Follow these tips to avoid bites from mosquitoes and ticks.
Keep mosquitoes away from your home.
Many mosquitoes lay their eggs in standing (still) water. To help keep mosquitoes away:
- Empty water from unused or forgotten items (like flower pot bases, old tires, buckets, and toys) in your yard. Turn them upside down.
- Change the water in your kids’ wading pool at least once a week. Be sure to store the pool on its side.
Keep ticks away from your home.
Many types of ticks live in areas with woods, brush, or high grass. Animals, like dogs and deer, may also carry ticks in their fur. To help keep ticks away from your home:
- Clear brush, tall grasses, and fallen leaves from around your home. Mow the lawn often.
- Use wood chips or gravel to separate your patio or play equipment from wooded and brushy areas.
- Remove plants that attract deer, and put up a fence to keep deer out of your yard.
- Consider applying tick control products to your yard. You can do this yourself or hire a pest control company.
- Ask a vet for tick control medicine or tick collars for your pets. Dogs and cats need different tick control medicines, so make sure to get the right one.
Use bug repellent.
Bug repellent makes it harder for mosquitoes and ticks to find you.
What type of bug repellent do I need?
- Use a bug spray with 20 to 50% DEET to avoid tick and mosquito bites. Check the label.
- You can also look for repellents with picaridin, oil of lemon eucalyptus, or IR3535 to avoid mosquito bites.
- It’s a good idea to use sunscreen when you are outside, but look for a separate sunscreen lotion. Don’t use bug repellent that has sunscreen already mixed in.
- Use a spray with permethrin on your clothes, shoes, and camping gear to repel and kill ticks. Never use permethrin directly on your skin.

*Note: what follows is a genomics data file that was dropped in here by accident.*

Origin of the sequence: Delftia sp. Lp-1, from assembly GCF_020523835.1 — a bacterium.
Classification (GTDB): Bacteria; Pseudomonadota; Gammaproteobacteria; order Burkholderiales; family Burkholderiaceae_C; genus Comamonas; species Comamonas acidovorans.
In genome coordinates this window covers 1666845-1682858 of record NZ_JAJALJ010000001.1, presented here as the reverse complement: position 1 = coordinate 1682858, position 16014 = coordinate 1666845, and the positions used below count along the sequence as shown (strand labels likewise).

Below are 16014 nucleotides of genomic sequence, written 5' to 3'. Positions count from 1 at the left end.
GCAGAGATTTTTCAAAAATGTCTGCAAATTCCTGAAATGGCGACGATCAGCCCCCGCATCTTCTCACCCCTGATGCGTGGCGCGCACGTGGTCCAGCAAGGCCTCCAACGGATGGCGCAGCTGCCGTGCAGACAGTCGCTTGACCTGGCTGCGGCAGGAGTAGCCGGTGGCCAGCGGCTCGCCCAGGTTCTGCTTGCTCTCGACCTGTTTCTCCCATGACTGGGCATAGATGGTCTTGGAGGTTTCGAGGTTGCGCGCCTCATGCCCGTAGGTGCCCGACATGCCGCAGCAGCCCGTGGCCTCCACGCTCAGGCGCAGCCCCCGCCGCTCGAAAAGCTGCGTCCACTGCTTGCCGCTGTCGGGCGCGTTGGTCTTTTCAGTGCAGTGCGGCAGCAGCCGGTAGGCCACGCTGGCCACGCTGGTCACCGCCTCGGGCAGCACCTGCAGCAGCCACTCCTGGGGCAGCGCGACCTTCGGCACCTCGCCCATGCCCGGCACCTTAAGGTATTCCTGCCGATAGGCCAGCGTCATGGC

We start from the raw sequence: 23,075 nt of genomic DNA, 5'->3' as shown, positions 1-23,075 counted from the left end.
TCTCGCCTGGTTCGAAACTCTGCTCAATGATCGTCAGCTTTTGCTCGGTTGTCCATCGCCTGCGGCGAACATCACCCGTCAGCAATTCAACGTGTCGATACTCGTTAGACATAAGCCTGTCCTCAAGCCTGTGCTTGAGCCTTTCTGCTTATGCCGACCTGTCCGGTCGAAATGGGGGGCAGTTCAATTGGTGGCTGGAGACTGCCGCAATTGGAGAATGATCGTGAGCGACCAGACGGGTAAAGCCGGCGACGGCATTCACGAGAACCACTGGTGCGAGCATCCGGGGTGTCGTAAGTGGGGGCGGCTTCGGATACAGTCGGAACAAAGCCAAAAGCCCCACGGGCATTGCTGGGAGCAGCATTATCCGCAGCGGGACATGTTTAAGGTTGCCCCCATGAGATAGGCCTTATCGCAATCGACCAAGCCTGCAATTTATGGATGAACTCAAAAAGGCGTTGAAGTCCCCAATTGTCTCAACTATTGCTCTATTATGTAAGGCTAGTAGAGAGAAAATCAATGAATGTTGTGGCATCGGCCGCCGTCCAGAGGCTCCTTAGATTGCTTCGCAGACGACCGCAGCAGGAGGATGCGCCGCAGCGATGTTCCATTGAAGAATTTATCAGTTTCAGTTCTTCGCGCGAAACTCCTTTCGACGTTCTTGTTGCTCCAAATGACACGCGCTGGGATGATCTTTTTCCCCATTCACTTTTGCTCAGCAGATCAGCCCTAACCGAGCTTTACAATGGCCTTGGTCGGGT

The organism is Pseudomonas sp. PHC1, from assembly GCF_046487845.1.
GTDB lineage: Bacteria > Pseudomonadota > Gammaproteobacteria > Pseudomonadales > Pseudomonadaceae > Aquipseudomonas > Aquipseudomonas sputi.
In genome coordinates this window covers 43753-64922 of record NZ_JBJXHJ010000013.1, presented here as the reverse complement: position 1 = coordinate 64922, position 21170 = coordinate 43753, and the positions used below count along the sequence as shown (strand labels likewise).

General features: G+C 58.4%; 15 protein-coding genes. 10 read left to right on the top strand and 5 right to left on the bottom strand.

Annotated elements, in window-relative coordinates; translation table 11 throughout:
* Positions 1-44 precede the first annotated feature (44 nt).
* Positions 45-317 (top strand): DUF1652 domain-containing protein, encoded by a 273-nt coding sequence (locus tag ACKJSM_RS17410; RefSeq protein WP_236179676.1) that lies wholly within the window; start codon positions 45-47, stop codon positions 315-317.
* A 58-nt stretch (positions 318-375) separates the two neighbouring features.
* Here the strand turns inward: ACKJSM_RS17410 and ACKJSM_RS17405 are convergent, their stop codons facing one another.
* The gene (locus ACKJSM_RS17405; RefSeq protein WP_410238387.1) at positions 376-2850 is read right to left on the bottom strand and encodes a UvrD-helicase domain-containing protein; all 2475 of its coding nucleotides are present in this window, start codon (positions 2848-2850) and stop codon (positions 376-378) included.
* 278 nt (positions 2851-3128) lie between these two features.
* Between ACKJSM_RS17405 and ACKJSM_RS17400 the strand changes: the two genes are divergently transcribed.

How do I use bug repellent?
- Spray it on your clothes or on exposed skin.
- Don’t spray repellent directly on your face. Instead, use your hands to carefully rub it on your face. You can also use wipes that contain bug repellent to wipe it on your skin.
- Don’t use repellent on babies under 2 months old.
- Find out how to use insect repellents safely on children.
- Wash repellent off skin with soap and water when you go inside.
Wear long pants, shirts with long sleeves, and socks.
Cover up your skin so that it’s harder for mosquitoes and ticks to bite you. This is especially helpful in the morning and evening when many mosquitoes bite most.
Check for ticks after spending time outside – even in your yard.
Check everybody in the family, including pets. Check the entire body, especially:
- Under the arms
- In and around the ears
- Behind the knees and between the legs
- Around the waist and inside the belly button
- In and around hair
Get more tips on doing a tick check [PDF - 82 KB].
Take a shower after being outside in an area that might have ticks.
A shower can help get ticks off of you and lower your risk of Lyme disease. Try to shower within 2 hours of going inside.
Use tweezers to remove a tick as soon as you see it.
- Get the tick near its head or mouth.
- Gently pull the whole tick straight out. Be careful not to crush or twist the tick.
- Wash your hands and the bite with soap and water.
- Put rubbing alcohol on the bite.
Don’t use a hot match to kill and remove a tick. Get more tips on removing ticks.
Tell the doctor if you get sick after a tick bite.
If you or your kids get a rash or fever after getting bitten by a tick, call the doctor. Tell the doctor about the tick bite, when it happened, and where you think you were when you got the bite.